Brighton is expected to announce the appointment of Fabian ­Hürzeler as their new head coach this week, making him the youngest permanent manager in the Premier League era at just 31 years old. Hürzeler, who recently guided St Pauli to promotion, has been likened to Julian Nagelsmann and is renowned for his data-driven approach.

The German manager has reportedly agreed to terms to replace ­Roberto De Zerbi after Brighton identified him as their preferred candidate. The club has obtained a work permit in anticipation of confirming Hürzeler’s appointment. While compensation details with St Pauli are still being finalized, sources close to the deal indicate that it is nearing resolution.

Brighton’s owner, Tony Bloom, and technical director, David Weir, were impressed by Hürzeler’s achievement in leading St Pauli back to the Bundesliga for the first time since 2011. Although Brighton had considered rehiring Graham Potter and held discussions with him, they pursued a fresh direction after being rebuffed by their initial choice, Kieran McKenna, who opted to stay at Ipswich.

With Bloom eager for change and Potter attracting interest from Leicester, Hürzeler is set to succeed Chris Coleman as the youngest manager in Premier League history. Coleman was 32 when he took charge at Fulham in 2003.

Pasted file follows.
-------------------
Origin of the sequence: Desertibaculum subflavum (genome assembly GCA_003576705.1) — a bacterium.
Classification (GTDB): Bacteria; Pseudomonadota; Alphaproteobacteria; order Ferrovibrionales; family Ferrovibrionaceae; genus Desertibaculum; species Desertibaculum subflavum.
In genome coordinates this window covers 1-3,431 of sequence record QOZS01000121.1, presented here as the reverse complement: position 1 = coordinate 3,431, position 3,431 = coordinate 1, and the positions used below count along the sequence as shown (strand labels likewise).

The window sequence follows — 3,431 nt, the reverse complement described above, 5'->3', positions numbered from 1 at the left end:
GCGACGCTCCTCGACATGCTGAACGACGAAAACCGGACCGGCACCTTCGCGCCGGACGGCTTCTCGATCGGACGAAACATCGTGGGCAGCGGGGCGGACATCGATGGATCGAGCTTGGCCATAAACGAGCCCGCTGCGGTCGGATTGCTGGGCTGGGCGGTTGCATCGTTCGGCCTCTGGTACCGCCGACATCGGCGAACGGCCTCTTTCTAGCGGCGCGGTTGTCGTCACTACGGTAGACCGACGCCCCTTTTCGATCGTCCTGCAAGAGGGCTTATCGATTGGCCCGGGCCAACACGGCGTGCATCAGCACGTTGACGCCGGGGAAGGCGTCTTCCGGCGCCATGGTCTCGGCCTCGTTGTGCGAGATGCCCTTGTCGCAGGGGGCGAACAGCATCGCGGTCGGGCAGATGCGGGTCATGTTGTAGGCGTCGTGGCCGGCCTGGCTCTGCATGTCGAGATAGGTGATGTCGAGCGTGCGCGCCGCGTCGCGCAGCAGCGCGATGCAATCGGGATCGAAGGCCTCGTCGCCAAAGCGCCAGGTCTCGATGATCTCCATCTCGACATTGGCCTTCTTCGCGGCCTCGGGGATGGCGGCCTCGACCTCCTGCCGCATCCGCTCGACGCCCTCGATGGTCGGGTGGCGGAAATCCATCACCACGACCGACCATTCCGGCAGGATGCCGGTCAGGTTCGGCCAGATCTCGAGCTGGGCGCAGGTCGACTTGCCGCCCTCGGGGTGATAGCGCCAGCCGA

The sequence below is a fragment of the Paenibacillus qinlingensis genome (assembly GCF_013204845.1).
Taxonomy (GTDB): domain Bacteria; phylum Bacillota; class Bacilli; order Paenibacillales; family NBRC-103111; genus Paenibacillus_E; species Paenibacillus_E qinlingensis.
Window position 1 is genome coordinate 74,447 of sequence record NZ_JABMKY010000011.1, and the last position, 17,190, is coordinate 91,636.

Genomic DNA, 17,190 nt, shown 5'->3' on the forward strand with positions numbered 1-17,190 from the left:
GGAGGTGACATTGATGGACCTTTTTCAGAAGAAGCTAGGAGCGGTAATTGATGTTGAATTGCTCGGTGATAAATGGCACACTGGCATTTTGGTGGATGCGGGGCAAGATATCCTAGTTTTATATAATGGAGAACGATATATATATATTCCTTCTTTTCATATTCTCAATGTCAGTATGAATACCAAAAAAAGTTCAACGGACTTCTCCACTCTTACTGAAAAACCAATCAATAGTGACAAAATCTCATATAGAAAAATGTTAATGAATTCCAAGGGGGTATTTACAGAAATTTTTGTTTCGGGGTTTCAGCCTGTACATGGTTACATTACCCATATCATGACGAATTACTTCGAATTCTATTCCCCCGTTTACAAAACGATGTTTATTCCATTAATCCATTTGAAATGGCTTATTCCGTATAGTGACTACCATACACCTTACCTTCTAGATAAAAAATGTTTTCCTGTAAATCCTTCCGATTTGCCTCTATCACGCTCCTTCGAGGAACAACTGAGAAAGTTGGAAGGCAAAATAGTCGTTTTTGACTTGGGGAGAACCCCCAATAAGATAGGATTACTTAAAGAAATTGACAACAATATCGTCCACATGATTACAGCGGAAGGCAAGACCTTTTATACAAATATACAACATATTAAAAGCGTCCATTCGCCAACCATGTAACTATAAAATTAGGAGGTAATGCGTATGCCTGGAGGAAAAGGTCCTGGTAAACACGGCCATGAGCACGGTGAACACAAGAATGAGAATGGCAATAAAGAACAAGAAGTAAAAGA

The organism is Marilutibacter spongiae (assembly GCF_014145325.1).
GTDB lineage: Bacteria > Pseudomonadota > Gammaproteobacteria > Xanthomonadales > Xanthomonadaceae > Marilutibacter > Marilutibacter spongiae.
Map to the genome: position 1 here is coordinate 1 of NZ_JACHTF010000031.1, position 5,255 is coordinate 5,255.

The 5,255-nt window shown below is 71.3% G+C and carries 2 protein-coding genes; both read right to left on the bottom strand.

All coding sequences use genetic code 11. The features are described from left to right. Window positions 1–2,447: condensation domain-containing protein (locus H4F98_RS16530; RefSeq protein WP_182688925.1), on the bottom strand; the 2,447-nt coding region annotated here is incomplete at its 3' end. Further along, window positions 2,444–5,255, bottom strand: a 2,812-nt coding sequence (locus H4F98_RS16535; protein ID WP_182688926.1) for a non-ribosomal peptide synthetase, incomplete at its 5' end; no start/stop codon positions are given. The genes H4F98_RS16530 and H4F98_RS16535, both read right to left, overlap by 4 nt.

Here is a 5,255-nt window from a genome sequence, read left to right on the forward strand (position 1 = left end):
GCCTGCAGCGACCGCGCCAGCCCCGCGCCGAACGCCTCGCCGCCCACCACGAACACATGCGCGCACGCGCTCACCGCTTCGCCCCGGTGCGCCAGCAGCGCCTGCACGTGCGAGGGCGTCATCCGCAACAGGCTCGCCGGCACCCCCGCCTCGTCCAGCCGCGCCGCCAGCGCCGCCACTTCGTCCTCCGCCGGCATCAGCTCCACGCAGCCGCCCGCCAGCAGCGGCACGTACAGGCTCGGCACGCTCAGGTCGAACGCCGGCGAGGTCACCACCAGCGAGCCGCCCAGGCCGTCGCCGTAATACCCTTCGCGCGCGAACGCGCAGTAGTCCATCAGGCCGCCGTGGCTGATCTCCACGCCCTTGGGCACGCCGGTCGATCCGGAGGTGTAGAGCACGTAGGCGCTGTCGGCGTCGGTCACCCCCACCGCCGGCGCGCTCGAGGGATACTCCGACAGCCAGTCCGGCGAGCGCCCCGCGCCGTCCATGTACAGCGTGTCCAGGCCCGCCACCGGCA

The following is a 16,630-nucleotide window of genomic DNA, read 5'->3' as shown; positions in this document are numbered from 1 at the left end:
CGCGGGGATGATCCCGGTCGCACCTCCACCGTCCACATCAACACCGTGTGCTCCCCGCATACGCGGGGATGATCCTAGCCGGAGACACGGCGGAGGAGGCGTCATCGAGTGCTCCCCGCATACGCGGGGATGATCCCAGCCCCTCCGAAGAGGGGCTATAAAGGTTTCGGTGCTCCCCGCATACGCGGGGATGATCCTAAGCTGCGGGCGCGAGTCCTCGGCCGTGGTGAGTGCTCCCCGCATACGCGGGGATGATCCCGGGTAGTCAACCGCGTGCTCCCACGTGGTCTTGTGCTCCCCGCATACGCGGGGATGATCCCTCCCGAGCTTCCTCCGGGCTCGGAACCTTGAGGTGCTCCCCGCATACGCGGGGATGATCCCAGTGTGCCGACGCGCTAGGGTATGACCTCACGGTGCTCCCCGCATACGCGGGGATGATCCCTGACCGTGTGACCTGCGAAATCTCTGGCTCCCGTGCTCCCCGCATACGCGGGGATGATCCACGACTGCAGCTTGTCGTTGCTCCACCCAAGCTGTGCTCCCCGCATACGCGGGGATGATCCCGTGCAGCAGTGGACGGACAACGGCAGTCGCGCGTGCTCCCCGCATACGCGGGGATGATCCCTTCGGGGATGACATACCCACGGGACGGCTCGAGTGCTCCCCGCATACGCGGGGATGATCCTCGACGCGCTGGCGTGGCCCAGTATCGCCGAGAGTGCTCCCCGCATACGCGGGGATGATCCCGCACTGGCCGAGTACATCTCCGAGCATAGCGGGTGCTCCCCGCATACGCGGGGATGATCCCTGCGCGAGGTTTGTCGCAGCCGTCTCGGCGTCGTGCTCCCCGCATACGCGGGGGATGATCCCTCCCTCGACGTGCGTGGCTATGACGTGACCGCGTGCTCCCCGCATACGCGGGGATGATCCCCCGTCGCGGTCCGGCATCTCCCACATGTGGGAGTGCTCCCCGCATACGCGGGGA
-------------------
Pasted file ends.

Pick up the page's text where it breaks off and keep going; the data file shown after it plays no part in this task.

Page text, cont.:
Born in Houston, Texas, to a Swiss father and German mother, Hürzeler has a diverse background. He played in Bayern Munich’s academy and Germany’s lower leagues before transitioning into coaching. His rise to prominence includes stints as an assistant for Germany’s under-18 and under-20 teams, followed by an assistant coaching role at St Pauli under Timo Schultz.

Hürzeler took over as head coach at St Pauli in December 2022 at the age of 29. He guided the team from the threat of relegation to securing promotion, employing an attacking 3-4-3 formation and recording 10 consecutive wins along the way. His success at such a young age draws comparisons to Nagelsmann, who holds the record as the youngest manager in Bundesliga history at 28.

Despite the comparisons, Hürzeler remains humble, stating, “I must stay humble and walk my own way. I can’t do it the same way because that is the Julian Nagelsmann way, and I try to go the Fabian Hürzeler way.”